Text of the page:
Browse Category: Diseases and Disorders
If you live on planet Earth, than you’ve probably heard about the latest food scare gripping the nation: cantaloupe. And if you haven’t heard, I’m telling you now: step away from the cantaloupe . . . don’t walk, RUN to your nearest trash can and get rid of that nasty melon!
It’s hard to imagine a disease that you may think to be almost “extinct”
in developed countries could rise again. Especially when we have the means to seemingly prevent it from occurring. Unfortunately, those prevention measures aren’t always 100% effective, and the result can be the outbreak of a dangerous and deadly disease.
Even in today's jaded society, there are still many American adults who believe the government is looking after them. Take the way the public feels about the FDA
, for example. Despite the controversies and questionable motives that have been brought to light, according to a recent study Americans still think the agency approves only extremely effective drugs that have no adverse side effects. Seriously?
When Hollywood takes on medicine, the facts are often sacrificed for character and plot, as well as a huge splash of hyperbole and a heightened fear factor. Remember the blockbuster movie Contagion?
It was somewhat of an exception. The creators of this action thriller did their homework. By retaining renowned virologists and epidemiologists, they were able to fact-check their gripping tale of a deadly viral pandemic and ended up with a portrayal of how a pandemic could really
happen. As a matter of fact, it already has. The SARS (Severe Acute Respiratory Syndrome) outbreak 10 years ago was disastrous, and a recent outbreak of a mysterious SARS-like virus has claimed lives in Saudi Arabia.
Most Americans have accepted the paradox of hospitals. They are supposed to be an institution of healing; yet due to staff errors and other health risks such as MRSA
, many people leave sicker than they were when they checked in. Now a study published in the American Journal of Infection Control tells us healthcare-associated infection (HAI) is a bigger risk than previously believed.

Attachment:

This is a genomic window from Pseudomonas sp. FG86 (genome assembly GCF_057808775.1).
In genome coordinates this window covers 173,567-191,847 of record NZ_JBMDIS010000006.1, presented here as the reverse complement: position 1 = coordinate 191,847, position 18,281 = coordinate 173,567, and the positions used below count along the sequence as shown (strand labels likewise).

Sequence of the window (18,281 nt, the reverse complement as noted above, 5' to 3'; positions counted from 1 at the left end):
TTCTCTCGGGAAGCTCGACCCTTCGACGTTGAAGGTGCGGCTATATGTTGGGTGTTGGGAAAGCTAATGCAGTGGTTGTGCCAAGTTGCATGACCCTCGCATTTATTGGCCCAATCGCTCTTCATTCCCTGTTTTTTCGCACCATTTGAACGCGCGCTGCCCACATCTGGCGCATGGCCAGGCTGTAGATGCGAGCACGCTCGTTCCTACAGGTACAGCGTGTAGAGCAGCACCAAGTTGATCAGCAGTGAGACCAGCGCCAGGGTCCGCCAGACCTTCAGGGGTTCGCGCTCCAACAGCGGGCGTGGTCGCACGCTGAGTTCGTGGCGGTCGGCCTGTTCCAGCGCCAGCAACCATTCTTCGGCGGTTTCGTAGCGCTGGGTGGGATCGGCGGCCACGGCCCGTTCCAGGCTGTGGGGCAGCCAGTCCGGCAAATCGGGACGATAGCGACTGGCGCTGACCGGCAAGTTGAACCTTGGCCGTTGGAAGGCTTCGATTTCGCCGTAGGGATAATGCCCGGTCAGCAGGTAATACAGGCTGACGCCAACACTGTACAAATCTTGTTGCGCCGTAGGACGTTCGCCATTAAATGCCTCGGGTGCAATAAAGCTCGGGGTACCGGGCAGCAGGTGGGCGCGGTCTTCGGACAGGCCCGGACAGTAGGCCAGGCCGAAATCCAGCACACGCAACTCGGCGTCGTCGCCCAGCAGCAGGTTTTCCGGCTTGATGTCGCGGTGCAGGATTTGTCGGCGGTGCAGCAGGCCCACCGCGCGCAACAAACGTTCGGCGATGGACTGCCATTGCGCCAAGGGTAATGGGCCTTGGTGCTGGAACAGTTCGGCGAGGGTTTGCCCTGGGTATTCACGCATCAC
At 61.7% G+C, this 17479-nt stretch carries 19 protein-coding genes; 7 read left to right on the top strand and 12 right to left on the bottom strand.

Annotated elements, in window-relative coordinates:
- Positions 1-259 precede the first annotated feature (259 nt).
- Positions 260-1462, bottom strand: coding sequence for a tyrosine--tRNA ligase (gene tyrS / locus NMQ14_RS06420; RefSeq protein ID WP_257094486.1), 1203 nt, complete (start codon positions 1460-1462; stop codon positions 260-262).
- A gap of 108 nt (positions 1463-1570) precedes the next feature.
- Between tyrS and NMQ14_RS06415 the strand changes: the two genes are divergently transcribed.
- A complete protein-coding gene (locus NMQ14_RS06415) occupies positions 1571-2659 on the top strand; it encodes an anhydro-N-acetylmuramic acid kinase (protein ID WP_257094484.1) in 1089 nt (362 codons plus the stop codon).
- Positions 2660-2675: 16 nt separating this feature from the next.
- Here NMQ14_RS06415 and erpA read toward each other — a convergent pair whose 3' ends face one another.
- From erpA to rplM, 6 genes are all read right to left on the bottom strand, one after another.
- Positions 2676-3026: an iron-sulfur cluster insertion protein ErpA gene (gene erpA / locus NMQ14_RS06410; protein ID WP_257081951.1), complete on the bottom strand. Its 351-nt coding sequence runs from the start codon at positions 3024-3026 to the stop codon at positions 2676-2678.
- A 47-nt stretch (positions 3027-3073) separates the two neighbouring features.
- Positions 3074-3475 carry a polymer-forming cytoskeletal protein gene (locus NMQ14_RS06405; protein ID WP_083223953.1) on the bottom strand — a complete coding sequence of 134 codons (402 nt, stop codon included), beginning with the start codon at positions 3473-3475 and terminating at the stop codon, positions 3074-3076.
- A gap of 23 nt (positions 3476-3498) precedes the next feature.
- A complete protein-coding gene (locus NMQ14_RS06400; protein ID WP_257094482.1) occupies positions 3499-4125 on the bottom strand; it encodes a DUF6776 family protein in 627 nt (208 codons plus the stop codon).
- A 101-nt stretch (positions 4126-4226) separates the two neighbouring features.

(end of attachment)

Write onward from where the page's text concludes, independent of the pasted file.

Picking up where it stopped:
Tennis fans around the world were surprised and dismayed when the two-time U.S. Open champion and seven-time Grand Slam winner Venus Williams withdrew from the U.S. Open tournament. Recent reports of a virus and stomach complaints had recently surfaced, but her reason for pulling out was due to a more mysterious condition.
The two and a half million people worldwide who suffer from multiple sclerosis (MS)
have more in common than their disease—they also share similar genetic traits. A recent study published in the journal Nature
found 29 new genetic variants linked to MS in addition to confirming 23 already known genetic links. This is great news for MS sufferers, as scientists can now target research on treatment options to specific areas of the immune system.
Maybe the garden centers have it right after all: it’s time to play in the dirt again. Over the last few years, more and more research has leaned toward supporting the argument that dirt, germs, and even worms
need to make a way back into our immune system. If that sounds more than a little far-fetched to you, you’re not alone. This idea is in stark contrast to the saturation of anti-bacterial gels and germ phobia that is so prevalent in society today. But scientific research is clear about the fact that the hyper-sterilization of our day-to-day world
has had negative effects on our health.
A new study conducted at the University of Colorado School of Medicine is offering new hope for Down syndrome patients. A major clinical trial is underway that could result in an effective drug treatment. This treatment could increase cognitive function in these individuals. Since the typical prognosis of the condition is a steady decline
in cognitive function with age, such a drug could significantly improve quality of life.
Consumers spending up to hundreds of dollars each month on certain popular prescription drugs
may soon find a little relief for their pocketbook. Over the next 17 months, ten of the world's top-selling medications will go “off patent,” which makes room for less expensive generic versions to fill pharmacy shelves. While this may mean bad news for manufacturers, with a potential savings of 80% it could mean great news